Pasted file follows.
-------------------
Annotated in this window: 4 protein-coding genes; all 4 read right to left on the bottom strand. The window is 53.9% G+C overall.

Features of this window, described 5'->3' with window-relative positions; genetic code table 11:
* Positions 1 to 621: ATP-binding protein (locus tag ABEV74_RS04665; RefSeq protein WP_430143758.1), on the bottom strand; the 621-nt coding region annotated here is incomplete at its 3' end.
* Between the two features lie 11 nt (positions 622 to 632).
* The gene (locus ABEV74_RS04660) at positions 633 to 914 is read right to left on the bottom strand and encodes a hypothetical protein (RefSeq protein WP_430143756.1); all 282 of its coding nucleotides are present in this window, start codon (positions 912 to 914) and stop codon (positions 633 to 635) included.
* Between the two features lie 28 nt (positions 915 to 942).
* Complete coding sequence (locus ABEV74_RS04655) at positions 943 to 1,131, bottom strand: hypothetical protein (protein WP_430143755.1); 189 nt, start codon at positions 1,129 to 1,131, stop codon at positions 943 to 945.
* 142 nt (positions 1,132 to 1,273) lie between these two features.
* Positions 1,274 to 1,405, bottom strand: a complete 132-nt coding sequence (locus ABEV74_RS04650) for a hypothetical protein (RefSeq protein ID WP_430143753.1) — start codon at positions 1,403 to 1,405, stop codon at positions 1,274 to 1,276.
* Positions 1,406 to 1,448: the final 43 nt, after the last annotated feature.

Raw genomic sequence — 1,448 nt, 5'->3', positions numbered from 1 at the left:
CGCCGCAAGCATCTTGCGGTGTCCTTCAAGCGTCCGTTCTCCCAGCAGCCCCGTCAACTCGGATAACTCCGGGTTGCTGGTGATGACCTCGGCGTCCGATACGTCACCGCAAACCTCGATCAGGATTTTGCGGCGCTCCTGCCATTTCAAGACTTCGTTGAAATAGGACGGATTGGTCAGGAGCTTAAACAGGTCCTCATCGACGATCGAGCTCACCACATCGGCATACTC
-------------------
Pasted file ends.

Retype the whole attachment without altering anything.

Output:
Annotated in this window: 4 protein-coding genes; all 4 read right to left on the bottom strand. The window is 53.9% G+C overall.

Features of this window, described 5'->3' with window-relative positions; genetic code table 11:
* Positions 1 to 621: ATP-binding protein (locus tag ABEV74_RS04665; RefSeq protein WP_430143758.1), on the bottom strand; the 621-nt coding region annotated here is incomplete at its 3' end.
* Between the two features lie 11 nt (positions 622 to 632).
* The gene (locus ABEV74_RS04660) at positions 633 to 914 is read right to left on the bottom strand and encodes a hypothetical protein (RefSeq protein WP_430143756.1); all 282 of its coding nucleotides are present in this window, start codon (positions 912 to 914) and stop codon (positions 633 to 635) included.
* Between the two features lie 28 nt (positions 915 to 942).
* Complete coding sequence (locus ABEV74_RS04655) at positions 943 to 1,131, bottom strand: hypothetical protein (protein WP_430143755.1); 189 nt, start codon at positions 1,129 to 1,131, stop codon at positions 943 to 945.
* 142 nt (positions 1,132 to 1,273) lie between these two features.
* Positions 1,274 to 1,405, bottom strand: a complete 132-nt coding sequence (locus ABEV74_RS04650) for a hypothetical protein (RefSeq protein ID WP_430143753.1) — start codon at positions 1,403 to 1,405, stop codon at positions 1,274 to 1,276.
* Positions 1,406 to 1,448: the final 43 nt, after the last annotated feature.

Raw genomic sequence — 1,448 nt, 5'->3', positions numbered from 1 at the left:
CGCCGCAAGCATCTTGCGGTGTCCTTCAAGCGTCCGTTCTCCCAGCAGCCCCGTCAACTCGGATAACTCCGGGTTGCTGGTGATGACCTCGGCGTCCGATACGTCACCGCAAACCTCGATCAGGATTTTGCGGCGCTCCTGCCATTTCAAGACTTCGTTGAAATAGGACGGATTGGTCAGGAGCTTAAACAGGTCCTCATCGACGATCGAGCTCACCACATCGGCATACTC